Unruly cops face the chop

2012-07-25 00:00

PIETERMARITZBURG traffic and safety officers who stormed into the City Hall, demanding to know why bodyguards were first in the queue to be regraded and given their back-pay, will have to answer for their actions.

Msunduzi Municipality manager, Mxolisi Nkosi yesterday served the 75 employees with notice of intention to suspend. They have 48 hours in which to respond and say why they should not be suspended.

The disgruntled workers stormed into City Hall after discovering that only 58 staff, including the bodyguards, were regraded, while they were left waiting. Their protest was to do with a progression policy which came into effect in March this year.

Nkosi had authorised that staff who qualified to be regraded were entitled to back-pay from the date their re-grading came into effect.

On Monday, the angry workers parked their municipal vehicles on the pavement outside the hall and marched inside, demanding to meet Nkosi. A worker, who did not wish to be identified, said he was angry because he was eagerly awaiting his money, only to find out that the councillors’ bodyguards received “preferential treatment” and were back-paid first. He said his anger was not directed at Nkosi.

“We want the municipal manager to deal harshly with those human resources officials who refuse to take orders from him, because what they are doing is dividing workers,” he added.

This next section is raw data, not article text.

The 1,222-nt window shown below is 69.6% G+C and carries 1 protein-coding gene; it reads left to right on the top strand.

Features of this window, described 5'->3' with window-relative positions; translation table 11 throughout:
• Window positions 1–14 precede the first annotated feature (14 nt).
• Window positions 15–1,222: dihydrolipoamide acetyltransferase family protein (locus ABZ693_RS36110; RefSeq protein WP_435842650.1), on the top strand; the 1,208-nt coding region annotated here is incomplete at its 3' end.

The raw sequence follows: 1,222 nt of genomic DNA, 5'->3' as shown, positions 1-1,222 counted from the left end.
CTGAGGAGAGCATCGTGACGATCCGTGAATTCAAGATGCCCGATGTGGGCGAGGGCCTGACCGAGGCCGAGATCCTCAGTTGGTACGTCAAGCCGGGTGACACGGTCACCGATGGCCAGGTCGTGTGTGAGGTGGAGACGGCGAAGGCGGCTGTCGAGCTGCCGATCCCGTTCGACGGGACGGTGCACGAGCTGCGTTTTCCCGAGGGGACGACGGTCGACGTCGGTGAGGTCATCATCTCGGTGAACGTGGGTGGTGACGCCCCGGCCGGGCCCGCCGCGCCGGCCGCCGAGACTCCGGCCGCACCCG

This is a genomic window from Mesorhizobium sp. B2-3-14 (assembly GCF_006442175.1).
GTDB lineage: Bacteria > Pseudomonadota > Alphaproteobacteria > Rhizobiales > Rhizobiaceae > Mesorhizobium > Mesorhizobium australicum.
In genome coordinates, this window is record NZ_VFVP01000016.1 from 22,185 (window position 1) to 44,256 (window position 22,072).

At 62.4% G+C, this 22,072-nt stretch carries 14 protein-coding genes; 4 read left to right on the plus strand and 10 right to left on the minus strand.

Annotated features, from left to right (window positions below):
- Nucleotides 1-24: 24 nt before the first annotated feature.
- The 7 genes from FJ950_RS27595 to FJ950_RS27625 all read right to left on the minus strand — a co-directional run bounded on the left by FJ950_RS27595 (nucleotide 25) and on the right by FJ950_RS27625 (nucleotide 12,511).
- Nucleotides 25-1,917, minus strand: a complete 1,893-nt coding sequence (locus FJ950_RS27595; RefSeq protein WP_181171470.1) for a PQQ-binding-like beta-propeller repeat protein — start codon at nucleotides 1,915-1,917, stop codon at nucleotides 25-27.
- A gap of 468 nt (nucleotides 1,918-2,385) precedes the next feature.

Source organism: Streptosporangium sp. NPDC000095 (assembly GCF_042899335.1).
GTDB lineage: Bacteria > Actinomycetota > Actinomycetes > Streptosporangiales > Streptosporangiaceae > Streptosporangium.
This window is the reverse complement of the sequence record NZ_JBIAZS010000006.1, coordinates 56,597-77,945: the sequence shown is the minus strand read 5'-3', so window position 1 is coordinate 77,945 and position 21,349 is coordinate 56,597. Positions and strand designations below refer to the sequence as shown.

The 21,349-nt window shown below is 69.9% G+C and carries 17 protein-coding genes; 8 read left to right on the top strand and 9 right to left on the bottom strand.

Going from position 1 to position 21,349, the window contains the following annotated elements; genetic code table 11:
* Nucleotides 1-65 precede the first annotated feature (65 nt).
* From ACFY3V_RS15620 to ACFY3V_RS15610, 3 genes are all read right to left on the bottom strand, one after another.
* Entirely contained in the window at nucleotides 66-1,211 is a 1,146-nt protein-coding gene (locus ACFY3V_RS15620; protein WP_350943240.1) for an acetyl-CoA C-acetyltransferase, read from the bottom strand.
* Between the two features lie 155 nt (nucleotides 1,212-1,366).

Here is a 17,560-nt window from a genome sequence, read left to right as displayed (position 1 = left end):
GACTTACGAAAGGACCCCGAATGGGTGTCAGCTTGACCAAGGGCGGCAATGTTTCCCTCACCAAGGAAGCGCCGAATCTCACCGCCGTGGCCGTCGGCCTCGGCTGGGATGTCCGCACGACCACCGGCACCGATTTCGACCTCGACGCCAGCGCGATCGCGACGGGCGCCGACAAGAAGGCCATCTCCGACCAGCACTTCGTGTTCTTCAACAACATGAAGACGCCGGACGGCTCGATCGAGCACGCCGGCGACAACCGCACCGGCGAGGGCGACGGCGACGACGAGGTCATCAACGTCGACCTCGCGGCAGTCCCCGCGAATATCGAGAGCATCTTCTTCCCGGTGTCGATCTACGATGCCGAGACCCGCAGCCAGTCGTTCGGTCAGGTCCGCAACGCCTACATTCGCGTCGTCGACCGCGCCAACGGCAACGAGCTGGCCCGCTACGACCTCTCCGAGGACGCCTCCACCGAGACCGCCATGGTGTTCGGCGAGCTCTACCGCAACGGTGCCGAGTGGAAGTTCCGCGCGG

Another worker said that some had been waiting for years to be graded and receive extra pay.

He said they were not on strike or protesting, but that they wanted to ensure that the municipal manager was aware of the situation.

However, Nkosi was angry at the workers’ actions. “I refused to see them because this is not how we are supposed to operate. We have procedures that have to be followed when taking up grievances,” he said.

Nkosi said all those who abandoned their workplaces will have to answer for their actions.

“They might have genuine grievances, but the way they took them up is totally unacceptable,” he said.

Nkosi added that all those who drove the municipal vehicles to the city hall might never drive them again.

“Maybe we have done a lot of talking and now it is time to act, and to act swiftly,” he added.

On serving the suspension notices, Nkosi said workers had to learn to act within the law.

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